COUNTY council bosses have hit back at claims the testing capacity in Essex is not high enough.

Essex County Council has said the testing capacity for those without symptoms is "one of the highest in the country", which they say is growing on a weekly basis.

This comes as Labour leaders across the county have written to Health Secretary Matt Hancock, urging for increased testing capacity in Essex.

The group, which includes Ian Gilbert, leader of Southend Council, and Gavin Callaghan, leader of Basildon Council, also demanded the capacity of lateral flow tests to allow for the testing of everyone once, on a weekly basis, to use supermarket and council car parks for testing sites, to ensure manufacturers and large businesses report how many staff have been tested and how many of those are positive each week,

The Labour leaders also asked for an increase in the money given to those are isolating as part of test and trace.


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A spokesman from Essex County Council, said: “Thanks to efforts of the county council and its partners across all our borough, district and city councils, the NHS and the voluntary sector, Essex currently has one of the highest levels of testing capacity in the county for people without symptoms – currently 127,000 tests per week - and it is growing by the week.  

“Fast lateral flow testing in Essex has expanded every week since the New Year. 

"Two centres opened last week, one has already opened this week with a further centre in Tendring opening in the next few days, meaning that nine of Essex’s 12 districts will have a fast testing centre by this weekend.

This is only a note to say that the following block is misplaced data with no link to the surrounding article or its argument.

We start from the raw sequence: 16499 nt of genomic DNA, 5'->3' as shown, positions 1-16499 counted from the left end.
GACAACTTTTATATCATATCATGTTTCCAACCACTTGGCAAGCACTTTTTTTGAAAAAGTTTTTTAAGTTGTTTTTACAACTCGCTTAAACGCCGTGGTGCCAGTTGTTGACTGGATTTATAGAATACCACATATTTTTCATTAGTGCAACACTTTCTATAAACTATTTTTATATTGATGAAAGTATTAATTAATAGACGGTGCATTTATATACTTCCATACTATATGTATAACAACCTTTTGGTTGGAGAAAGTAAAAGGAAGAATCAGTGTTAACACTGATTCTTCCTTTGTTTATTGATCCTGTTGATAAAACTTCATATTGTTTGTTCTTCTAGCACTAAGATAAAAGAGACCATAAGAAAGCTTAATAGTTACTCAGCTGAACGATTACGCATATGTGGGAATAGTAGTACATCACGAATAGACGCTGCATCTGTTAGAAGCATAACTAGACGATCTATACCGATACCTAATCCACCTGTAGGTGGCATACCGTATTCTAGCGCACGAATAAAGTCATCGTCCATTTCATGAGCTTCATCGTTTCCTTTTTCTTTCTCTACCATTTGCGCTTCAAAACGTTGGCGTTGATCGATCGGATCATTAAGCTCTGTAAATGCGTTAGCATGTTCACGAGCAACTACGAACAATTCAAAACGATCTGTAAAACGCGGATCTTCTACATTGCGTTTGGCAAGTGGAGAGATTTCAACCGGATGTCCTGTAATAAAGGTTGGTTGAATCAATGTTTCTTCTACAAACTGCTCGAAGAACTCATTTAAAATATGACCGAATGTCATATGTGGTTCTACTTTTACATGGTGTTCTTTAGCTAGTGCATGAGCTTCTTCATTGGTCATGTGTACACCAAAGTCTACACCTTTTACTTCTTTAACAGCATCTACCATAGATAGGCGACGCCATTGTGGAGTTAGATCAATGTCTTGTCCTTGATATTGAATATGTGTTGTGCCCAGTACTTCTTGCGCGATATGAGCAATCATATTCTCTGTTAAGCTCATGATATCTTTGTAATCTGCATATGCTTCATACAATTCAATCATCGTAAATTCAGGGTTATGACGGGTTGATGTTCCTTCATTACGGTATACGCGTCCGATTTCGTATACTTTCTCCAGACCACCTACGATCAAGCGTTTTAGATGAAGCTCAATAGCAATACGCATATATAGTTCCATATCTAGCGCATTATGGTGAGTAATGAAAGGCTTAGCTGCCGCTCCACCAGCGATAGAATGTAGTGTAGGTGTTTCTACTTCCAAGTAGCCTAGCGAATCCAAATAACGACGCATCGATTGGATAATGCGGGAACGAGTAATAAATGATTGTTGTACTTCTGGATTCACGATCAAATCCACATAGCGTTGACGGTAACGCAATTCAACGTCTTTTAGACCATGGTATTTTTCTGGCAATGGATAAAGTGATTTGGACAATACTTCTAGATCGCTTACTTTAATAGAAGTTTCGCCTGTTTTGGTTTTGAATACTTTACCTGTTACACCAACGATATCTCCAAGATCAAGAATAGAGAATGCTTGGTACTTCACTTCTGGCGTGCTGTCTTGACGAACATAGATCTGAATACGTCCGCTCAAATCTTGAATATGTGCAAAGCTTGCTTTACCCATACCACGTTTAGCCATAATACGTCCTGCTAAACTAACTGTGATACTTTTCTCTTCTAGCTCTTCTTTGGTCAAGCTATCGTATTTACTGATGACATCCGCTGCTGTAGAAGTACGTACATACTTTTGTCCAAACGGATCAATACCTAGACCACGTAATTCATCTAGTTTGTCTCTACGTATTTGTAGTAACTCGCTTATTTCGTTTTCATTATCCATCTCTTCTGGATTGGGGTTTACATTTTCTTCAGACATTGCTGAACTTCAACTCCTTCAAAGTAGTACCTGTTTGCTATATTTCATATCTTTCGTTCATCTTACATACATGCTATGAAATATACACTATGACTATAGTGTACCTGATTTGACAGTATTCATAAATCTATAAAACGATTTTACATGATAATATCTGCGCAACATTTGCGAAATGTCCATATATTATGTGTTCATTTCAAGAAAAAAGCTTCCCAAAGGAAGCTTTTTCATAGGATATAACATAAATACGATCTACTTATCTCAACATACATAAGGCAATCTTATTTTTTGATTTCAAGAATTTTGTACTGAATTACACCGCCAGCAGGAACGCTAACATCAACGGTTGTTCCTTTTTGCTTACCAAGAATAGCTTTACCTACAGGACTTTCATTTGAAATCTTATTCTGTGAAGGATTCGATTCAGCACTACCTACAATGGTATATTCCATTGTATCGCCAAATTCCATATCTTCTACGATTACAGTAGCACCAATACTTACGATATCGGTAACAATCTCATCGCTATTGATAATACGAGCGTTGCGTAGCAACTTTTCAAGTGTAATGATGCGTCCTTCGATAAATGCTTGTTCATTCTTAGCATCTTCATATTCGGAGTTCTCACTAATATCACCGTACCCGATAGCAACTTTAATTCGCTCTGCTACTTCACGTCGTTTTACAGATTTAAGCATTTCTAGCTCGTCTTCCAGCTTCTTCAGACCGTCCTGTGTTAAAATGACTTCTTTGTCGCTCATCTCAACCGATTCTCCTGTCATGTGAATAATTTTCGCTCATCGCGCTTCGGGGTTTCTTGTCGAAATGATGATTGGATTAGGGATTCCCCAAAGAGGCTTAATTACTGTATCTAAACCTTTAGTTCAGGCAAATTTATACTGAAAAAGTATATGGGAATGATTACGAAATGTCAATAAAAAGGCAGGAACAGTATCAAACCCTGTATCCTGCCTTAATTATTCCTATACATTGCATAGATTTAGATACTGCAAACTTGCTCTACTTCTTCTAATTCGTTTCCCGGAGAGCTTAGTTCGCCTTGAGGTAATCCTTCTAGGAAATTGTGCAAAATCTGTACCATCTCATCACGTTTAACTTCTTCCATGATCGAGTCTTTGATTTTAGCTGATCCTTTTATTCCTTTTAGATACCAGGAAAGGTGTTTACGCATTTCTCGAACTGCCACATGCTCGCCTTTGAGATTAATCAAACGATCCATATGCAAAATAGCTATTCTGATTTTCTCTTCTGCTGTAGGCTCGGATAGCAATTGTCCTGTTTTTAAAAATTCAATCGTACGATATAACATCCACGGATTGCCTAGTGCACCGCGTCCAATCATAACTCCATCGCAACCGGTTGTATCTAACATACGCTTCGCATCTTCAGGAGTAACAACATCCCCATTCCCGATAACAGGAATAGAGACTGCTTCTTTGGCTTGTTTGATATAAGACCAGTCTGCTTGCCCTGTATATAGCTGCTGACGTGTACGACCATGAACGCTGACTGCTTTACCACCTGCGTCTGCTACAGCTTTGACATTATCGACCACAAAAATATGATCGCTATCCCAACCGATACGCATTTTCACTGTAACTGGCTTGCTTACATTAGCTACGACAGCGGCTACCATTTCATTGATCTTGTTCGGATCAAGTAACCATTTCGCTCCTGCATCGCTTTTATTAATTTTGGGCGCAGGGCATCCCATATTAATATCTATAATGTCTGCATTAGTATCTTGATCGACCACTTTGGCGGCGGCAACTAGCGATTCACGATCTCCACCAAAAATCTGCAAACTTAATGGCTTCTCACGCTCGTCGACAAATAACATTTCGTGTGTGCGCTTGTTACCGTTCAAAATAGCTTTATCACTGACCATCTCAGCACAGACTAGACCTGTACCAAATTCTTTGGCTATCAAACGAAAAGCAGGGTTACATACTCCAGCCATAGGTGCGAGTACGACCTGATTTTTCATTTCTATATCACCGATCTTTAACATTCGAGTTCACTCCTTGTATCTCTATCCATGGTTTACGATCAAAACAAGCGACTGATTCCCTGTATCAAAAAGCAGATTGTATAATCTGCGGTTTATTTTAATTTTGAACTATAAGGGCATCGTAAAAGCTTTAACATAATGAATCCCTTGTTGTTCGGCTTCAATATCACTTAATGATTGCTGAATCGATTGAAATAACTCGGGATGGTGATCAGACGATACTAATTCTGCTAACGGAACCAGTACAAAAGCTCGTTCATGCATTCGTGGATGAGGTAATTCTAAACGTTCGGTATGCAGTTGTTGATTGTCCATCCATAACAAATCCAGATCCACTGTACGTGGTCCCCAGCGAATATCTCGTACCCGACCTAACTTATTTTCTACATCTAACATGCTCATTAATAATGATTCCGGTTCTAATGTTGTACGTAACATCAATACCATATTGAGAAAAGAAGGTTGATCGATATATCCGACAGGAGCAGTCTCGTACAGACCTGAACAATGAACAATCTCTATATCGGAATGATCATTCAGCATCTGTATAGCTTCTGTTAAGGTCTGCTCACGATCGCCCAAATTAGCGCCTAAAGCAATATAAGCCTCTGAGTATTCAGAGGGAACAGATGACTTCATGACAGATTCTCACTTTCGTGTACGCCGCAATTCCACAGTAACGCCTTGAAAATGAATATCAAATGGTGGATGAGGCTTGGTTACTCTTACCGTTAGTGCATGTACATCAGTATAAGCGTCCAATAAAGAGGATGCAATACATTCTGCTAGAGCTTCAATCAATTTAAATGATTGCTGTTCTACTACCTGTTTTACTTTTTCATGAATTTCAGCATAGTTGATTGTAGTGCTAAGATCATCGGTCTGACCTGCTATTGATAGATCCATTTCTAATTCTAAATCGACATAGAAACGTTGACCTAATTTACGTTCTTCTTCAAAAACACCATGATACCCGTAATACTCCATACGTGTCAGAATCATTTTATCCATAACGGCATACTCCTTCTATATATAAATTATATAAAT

"In Basildon alone, lateral flow and laboratory testing capacity for people who do not have symptoms is up to 20,000 tests a week. 

"The capacity we have is proving more than adequate for the demand for tests, which has remained consistently high.

“We have already focussed testing on working age adults and those working in manufacturing. 

"The recent introduction of ‘pick up and drop off’ PCR testing kits, available from district councils, is aimed at these groups and has been very successful.

"We have also been working with the Department for Health and Social Care to press for lateral flow tests to be approved for use more widely, including in the home.

“The county council has made its own funding available - £3 million - to support people who need to self-isolate with £500 grant payments per resident, but we welcome all efforts which help to incentivise self-isolation after a positive test. 

"Equally, we share the will of the authors to work constructively and collaboratively with the Government, which is what we and our partners have been doing.”